gone for Cass.
tiik ;ii AM) ri:si i.t
As far as ascertained, the States have cho
sen Presidential F.lectors us follows:
Votes. Taylor. Cass
Maryland, 8 8
New York, 36 36
New Jersey, 7 7
Pennsylvania, 26 26
Delaware, 3 3
Massachusetts, 12 12
Vermont. 6 6
Rhode Island, I I
Connecticut, 6 6
Kentucky. 12 12
North Carolina, II It
Tennessee, 13 13
Louisiana, li 5
Georgia, 10 10
New Hampshire, t 6
South Carolina, 9 9
Ohio, 23 23
Indiana, 12 12
Illinois, 9 9
Michigan, 5 5
Missouri, 7 7
Alabama, 9 9
Virginia, 17 17
Wisconsin, I 4
Iowa, 4 4
290 160 105
Of tho Slates not yet definitely heard from
we look with full confidence that Taylor
will receive the three electoral votes of Flo.
rida, which will raise his oggregalo voto to
163. The four remaining Slates, it is proba
ble, will cast their 22 votes for Cass ; if so,
they will increase his aggregate to 127.
Appointments by the Presipent. Jos.
Graham, of Ohio, to bo Consul of the United
Slates for Buenos Ayres, in the place of Geo
I. Fairfield, deceased.
Illness of Hon. Henry ('lay. The Lex
ington, (Ky.) Atlas of the 8lh inst. states that
tho Hon. Henry Clay had been very seriousiy
iudisposed for several days; so much so lhat
ho had not been ublo to visit that city. Ho
was thus prevented from going to tho poll to
vote for General Taylor, ns was his wish and
Relative Rank ok Generals. An officer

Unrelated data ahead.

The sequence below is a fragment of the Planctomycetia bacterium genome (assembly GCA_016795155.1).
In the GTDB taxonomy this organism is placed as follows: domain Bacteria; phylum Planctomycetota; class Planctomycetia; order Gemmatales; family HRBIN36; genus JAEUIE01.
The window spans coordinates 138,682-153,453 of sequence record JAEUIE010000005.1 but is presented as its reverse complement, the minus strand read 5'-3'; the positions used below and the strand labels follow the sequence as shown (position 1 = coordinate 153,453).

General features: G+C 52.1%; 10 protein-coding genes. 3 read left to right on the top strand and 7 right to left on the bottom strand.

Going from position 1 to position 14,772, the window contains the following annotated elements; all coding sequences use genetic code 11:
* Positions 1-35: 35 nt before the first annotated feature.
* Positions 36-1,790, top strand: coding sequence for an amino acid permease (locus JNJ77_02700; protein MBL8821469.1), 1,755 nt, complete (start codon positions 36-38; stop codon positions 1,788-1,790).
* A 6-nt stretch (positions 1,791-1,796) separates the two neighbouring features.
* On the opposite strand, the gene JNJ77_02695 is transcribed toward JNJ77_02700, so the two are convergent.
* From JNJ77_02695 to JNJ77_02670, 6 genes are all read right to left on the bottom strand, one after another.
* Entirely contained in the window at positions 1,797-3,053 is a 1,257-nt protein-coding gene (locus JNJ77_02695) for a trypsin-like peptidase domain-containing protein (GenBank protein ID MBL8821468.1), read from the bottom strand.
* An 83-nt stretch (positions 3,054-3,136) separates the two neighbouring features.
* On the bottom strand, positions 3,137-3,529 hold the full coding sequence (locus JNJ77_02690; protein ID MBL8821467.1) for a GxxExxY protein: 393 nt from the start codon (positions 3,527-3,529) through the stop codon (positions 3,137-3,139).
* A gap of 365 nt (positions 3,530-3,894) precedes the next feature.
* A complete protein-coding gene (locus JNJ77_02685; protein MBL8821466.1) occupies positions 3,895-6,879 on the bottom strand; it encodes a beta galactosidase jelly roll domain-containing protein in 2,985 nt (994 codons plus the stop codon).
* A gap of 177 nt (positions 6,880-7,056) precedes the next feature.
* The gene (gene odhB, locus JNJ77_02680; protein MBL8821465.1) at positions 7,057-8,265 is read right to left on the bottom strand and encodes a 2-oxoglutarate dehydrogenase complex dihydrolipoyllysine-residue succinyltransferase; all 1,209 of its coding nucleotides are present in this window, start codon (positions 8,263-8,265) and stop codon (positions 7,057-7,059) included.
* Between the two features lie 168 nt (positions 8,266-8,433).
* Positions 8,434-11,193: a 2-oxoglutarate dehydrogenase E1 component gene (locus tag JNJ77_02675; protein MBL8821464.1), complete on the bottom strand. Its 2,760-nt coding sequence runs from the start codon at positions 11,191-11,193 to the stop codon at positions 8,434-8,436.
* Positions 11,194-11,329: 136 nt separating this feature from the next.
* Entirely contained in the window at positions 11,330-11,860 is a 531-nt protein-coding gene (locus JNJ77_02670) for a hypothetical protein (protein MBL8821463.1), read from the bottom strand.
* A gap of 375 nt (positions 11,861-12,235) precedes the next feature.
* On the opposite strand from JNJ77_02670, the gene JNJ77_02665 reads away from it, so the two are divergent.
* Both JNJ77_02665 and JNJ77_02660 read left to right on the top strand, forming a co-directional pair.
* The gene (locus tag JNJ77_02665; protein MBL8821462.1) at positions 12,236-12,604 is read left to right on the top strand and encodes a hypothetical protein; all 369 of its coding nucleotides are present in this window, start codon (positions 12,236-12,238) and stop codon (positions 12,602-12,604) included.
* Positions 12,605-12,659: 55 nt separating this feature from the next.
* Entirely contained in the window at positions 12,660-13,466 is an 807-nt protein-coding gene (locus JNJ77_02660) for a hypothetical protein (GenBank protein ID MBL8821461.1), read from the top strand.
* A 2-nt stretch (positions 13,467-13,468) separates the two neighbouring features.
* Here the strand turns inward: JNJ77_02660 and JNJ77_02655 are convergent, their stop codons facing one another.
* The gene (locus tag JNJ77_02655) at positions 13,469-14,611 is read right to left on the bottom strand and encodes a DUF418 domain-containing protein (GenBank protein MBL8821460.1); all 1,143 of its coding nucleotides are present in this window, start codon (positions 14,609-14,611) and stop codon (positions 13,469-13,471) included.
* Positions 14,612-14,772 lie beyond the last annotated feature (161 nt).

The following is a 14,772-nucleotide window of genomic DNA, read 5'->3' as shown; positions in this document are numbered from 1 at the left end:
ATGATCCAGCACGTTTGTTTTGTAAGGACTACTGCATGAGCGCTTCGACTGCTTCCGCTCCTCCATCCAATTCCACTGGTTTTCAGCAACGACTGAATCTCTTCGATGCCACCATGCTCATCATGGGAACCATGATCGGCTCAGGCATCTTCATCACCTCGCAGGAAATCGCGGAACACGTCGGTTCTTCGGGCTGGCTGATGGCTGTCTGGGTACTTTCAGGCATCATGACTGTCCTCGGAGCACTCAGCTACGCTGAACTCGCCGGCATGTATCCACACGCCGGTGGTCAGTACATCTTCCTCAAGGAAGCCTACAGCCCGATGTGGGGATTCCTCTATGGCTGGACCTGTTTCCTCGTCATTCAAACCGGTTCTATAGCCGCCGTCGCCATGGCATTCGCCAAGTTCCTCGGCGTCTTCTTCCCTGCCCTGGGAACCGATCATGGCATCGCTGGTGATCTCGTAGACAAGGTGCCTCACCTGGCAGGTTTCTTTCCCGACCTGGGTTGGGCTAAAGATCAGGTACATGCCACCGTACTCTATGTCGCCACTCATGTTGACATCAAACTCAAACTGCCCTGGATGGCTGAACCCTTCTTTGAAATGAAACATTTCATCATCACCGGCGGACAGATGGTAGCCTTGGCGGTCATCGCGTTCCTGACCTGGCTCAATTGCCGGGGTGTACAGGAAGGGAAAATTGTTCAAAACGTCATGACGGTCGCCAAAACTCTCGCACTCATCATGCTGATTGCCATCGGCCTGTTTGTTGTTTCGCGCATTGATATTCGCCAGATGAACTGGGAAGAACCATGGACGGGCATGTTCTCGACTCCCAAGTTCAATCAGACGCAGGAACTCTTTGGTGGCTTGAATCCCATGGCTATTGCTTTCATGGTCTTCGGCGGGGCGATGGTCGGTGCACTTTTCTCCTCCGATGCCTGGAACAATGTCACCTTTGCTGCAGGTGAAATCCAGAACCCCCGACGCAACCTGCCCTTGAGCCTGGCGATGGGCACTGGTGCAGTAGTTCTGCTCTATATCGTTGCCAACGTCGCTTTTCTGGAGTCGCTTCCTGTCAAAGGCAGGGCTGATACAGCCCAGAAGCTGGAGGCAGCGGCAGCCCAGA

of tho war of 1812, w ho amuses himself with
such matters, has compiled tho following:
Major Generals. Scott, Gaines, Jesup,
Taylor, (Butler, Pat'erson,) north, Twiggs,
(Quitman,) Kearney, (dead,) Wool, (Pillow,
Shields,) Persifer Smith, (Cudwalader, nnd
Brigadier Generals. Brady, Brooke, Gib
son, A rbnckle, Roger Jones, Towson, (Mar
shall,) Churchill, Whiting, Belknap, Tierce,
Baukheail; Tutteu, (Cushing,) Riley, Harney,
(Price,) Garland, Clark, (Morgan, Audrows,
1 rousdale,) Childs.
Those in parenthesis are disbanded.
Hayti. We have the Feutlle du Commerce
of the 15th ult., from Port an Prince. The
only article of any interest which we find in
it, is a bill submitted by the President to the
Senate, for its sanction, granting as a financial
resource, the monopoly to the Government of
all produce of the soil the whole lo be dis
posed of exclusively by brokers appointed by
From Texas. Advices from Texas to the
18th nit. have been received at New Orleans.
The Indian troubles still continued, and the
residents of Lavaoea were fearing an inroad
The stock of Cotton in Galveston, on the 28th
was 1398 bales; and in Matagorda, on the
20th, 581 bales.
. Fuel in Cincinnati. Fire wood sells in
Cincinnati at from (4 50 to S6 00 per cord
1 1 ari:'
h 3 'J
1806 2331 1762 856
6164 8856 6591 10112
2133 2094 2126 2030
2383 2764 2303 2655
2739 2613 2816 2836
8411 4207 9485 5081
5245 ' 5084 5364 140
3748 3241 1889 3272
2308 2410 2247 2505
1427 2293 1435 2476
996 768 1181 889
2861 2580 2748 2205
5140 5895 5370 5949
157 1980 3396 2263
3069 2989 3178 3242
1421 1151 1386 1233
2544 1649 2611 1856
1004 808 967 911
1111 630 1168 761
2238 1252 2306 1372
2269 3249 2251 3705